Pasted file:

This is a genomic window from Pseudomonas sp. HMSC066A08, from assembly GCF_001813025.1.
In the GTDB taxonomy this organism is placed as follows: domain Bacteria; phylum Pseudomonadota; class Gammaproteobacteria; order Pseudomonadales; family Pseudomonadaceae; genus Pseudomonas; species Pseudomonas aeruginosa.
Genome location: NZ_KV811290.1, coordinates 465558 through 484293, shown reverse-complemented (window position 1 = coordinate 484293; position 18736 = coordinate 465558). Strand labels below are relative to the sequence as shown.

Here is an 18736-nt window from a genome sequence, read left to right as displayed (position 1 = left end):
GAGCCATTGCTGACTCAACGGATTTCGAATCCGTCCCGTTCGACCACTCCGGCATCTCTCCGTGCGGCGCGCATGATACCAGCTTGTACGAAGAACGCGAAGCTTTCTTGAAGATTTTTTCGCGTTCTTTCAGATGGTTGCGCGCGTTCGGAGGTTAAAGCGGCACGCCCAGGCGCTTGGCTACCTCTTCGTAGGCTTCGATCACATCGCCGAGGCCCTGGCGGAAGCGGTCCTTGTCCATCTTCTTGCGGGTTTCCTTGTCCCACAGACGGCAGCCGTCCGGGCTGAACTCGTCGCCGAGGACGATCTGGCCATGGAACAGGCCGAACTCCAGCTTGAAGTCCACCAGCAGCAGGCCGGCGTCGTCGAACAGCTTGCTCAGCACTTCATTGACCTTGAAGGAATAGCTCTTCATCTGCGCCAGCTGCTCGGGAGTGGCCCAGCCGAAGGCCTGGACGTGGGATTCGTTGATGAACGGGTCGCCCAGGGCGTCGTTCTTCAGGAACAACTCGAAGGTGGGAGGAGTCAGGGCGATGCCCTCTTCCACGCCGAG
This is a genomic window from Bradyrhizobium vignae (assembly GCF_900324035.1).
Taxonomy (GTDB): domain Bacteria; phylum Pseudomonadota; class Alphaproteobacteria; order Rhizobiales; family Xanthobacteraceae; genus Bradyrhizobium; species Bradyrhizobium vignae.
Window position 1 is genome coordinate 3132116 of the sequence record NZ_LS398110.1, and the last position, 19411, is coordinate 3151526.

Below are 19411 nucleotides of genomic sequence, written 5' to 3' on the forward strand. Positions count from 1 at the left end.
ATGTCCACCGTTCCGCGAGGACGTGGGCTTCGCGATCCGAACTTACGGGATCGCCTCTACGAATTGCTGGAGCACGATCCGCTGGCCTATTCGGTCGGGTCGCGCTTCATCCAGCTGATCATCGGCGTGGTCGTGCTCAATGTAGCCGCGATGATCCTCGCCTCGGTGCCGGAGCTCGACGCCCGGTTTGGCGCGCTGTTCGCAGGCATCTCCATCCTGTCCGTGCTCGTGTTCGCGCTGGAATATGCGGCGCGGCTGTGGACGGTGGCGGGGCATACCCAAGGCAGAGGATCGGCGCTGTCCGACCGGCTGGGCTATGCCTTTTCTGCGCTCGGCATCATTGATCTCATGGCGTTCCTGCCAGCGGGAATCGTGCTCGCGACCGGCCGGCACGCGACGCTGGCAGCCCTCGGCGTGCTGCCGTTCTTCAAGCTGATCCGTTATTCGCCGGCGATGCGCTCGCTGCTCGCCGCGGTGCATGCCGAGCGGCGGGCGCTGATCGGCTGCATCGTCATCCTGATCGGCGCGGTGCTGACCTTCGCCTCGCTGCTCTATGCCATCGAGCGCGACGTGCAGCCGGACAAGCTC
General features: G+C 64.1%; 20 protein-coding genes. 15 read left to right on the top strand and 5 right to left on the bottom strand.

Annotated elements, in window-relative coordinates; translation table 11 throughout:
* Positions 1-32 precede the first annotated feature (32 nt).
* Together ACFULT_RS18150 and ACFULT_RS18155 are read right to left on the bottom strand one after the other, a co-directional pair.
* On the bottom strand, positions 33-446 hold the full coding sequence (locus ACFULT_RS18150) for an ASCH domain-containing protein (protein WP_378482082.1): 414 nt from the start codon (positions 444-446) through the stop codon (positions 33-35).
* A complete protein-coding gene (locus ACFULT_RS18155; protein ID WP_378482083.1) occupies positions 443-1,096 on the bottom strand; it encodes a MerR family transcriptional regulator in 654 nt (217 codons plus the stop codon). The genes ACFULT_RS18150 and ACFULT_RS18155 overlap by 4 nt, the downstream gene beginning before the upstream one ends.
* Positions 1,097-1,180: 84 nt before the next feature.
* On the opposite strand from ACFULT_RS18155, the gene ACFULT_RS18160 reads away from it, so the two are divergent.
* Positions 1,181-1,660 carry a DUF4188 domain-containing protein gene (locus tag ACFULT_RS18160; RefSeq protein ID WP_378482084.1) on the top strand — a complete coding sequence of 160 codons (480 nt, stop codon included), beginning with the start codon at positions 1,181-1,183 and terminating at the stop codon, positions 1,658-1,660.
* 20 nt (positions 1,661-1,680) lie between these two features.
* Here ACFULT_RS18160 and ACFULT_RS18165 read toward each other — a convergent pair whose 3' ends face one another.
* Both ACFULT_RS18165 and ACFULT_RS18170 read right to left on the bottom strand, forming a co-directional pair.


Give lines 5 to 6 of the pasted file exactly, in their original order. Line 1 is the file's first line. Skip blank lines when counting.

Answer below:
GAGCCATTGCTGACTCAACGGATTTCGAATCCGTCCCGTTCGACCACTCCGGCATCTCTCCGTGCGGCGCGCATGATACCAGCTTGTACGAAGAACGCGAAGCTTTCTTGAAGATTTTTTCGCGTTCTTTCAGATGGTTGCGCGCGTTCGGAGGTTAAAGCGGCACGCCCAGGCGCTTGGCTACCTCTTCGTAGGCTTCGATCACATCGCCGAGGCCCTGGCGGAAGCGGTCCTTGTCCATCTTCTTGCGGGTTTCCTTGTCCCACAGACGGCAGCCGTCCGGGCTGAACTCGTCGCCGAGGACGATCTGGCCATGGAACAGGCCGAACTCCAGCTTGAAGTCCACCAGCAGCAGGCCGGCGTCGTCGAACAGCTTGCTCAGCACTTCATTGACCTTGAAGGAATAGCTCTTCATCTGCGCCAGCTGCTCGGGAGTGGCCCAGCCGAAGGCCTGGACGTGGGATTCGTTGATGAACGGGTCGCCCAGGGCGTCGTTCTTCAGGAACAACTCGAAGGTGGGAGGAGTCAGGGCGATGCCCTCTTCCACGCCGAG
This is a genomic window from Bradyrhizobium vignae (assembly GCF_900324035.1).